Jaisalmer, the golden city



Jaisalmer, the golden city
Jaisalmer is unlike anything we have seen so far. We drove 300 km from our previous stop in Jodhpur through the Thar desert that borders with Pakistan. The area is flat but greener than we expected it to be as it has rained quite a lot in the last week. We had fun driving through huge puddles of sand coloured water and creating little desert tsunamis. Then all of a sudden, there it was. When arriving in new cities, we would always drive through the rather ugly outskirts of the city. These suburbs would always have extended far beyond the old city and would be full of truck shops littered with tyres and small restaurants built a little too quickly. Not with Jaisalmer ! All of a sudden there was this gigantic sandcastle lost in the Thar desert ! Straight out of The Thousand and One Nights.



The fort is still very much alive with more than 4000 people or a quarter of the old city's population living in old houses and havelis or traders houses. Streets in the fort are narrow and we were bumped into by cows on a few occasions ! Jaisalmer got its name "golden city" because of the colour of its sandstone buildings in the warm sunset. Despite the monsoon season, we had a glorious sun for the whole of the three days we were there.



A "jalli" or window used by women to see without being seen.


Centuries ago, Jaisalmer had a strategic location on the camel routes between India and Central Asia or an East-West route. Its fort was built in the 12th century. With this wealth, local people built magnificent houses or havelis decorated with wood and sandstone carvings.  Most of the more recent buildings have retained the traditional style giving the whole place a wonderful architectural homogeneity. A real open air museum.  When sea trade and the port of Bombay developed this land route, just as most others, Jaisalmer started to decline. Partition in 1947 put Jaisalmer in the North Western corner of India with no more links with Pakistan, just a few hundred km to the west.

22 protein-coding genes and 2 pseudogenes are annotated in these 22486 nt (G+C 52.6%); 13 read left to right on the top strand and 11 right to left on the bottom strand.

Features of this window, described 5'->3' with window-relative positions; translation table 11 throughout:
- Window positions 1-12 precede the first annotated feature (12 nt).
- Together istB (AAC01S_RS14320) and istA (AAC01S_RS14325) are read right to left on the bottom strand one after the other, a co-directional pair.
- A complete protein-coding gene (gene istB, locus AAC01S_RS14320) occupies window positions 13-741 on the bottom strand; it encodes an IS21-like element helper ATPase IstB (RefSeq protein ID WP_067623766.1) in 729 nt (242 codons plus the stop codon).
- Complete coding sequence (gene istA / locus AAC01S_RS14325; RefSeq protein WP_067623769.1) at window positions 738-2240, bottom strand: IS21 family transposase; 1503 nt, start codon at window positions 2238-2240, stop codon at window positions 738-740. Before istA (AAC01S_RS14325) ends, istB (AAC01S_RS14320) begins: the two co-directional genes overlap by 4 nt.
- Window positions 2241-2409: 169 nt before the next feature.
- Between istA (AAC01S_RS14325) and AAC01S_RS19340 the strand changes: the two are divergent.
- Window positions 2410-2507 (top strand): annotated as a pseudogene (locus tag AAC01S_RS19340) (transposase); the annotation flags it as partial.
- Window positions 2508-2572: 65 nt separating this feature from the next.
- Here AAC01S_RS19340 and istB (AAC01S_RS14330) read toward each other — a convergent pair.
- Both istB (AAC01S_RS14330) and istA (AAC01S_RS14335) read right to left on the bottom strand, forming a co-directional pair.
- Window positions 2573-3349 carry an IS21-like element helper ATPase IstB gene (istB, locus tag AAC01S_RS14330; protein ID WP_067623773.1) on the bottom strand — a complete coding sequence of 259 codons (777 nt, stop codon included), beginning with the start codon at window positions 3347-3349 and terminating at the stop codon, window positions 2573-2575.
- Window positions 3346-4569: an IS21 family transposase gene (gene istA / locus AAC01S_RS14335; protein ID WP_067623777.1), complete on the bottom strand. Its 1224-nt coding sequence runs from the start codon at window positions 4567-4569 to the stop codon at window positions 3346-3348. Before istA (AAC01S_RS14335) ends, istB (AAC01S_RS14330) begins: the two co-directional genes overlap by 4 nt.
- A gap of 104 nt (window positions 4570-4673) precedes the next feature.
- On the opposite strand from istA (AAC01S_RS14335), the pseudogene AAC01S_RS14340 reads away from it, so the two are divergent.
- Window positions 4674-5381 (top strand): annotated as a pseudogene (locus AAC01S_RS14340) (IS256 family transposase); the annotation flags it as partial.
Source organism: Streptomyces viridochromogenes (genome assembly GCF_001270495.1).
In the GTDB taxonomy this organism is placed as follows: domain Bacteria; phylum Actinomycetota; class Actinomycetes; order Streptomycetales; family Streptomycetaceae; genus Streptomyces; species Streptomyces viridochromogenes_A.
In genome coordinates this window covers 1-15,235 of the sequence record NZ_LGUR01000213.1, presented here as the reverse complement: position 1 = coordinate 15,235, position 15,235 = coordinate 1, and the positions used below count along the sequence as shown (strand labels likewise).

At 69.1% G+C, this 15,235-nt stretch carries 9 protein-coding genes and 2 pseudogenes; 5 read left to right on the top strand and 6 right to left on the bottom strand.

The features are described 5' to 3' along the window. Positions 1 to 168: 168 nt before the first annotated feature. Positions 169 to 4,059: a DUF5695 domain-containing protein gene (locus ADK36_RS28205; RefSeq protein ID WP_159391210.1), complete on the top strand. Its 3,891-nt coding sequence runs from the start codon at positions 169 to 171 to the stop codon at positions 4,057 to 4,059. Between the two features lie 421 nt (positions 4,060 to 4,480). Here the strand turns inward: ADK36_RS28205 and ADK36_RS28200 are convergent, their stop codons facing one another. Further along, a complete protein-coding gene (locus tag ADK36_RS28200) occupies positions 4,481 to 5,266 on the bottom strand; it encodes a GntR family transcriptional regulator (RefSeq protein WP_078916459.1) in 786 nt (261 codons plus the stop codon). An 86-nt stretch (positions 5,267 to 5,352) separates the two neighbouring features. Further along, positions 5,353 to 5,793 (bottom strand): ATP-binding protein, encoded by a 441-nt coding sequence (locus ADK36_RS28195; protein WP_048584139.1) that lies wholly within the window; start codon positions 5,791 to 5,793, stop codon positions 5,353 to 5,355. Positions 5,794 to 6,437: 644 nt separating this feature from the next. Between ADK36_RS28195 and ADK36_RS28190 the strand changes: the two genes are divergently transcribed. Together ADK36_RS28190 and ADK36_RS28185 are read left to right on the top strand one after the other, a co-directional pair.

Around the fort, there is an even more interesting small town with as many beautiful buildings but also a lot less souvenir shops and less touts. The "hello, one pen" brigade is everywhere especially just before or just after school ! Here we found a souvenir for just Rs 5 (US$ 0.10) ! No bargaining required here.




Driving out to the little village of Khuri to watch the sun set over the desert dunes.


The royal chhatris (small domed Mughal kiosks) housing cenotaphs (cremation grounds) at Bada Bagh, north of Jaisalmer.


Beautiful decorative work on the entrance door of a Haveli in Jaisalmer


We are doing well !

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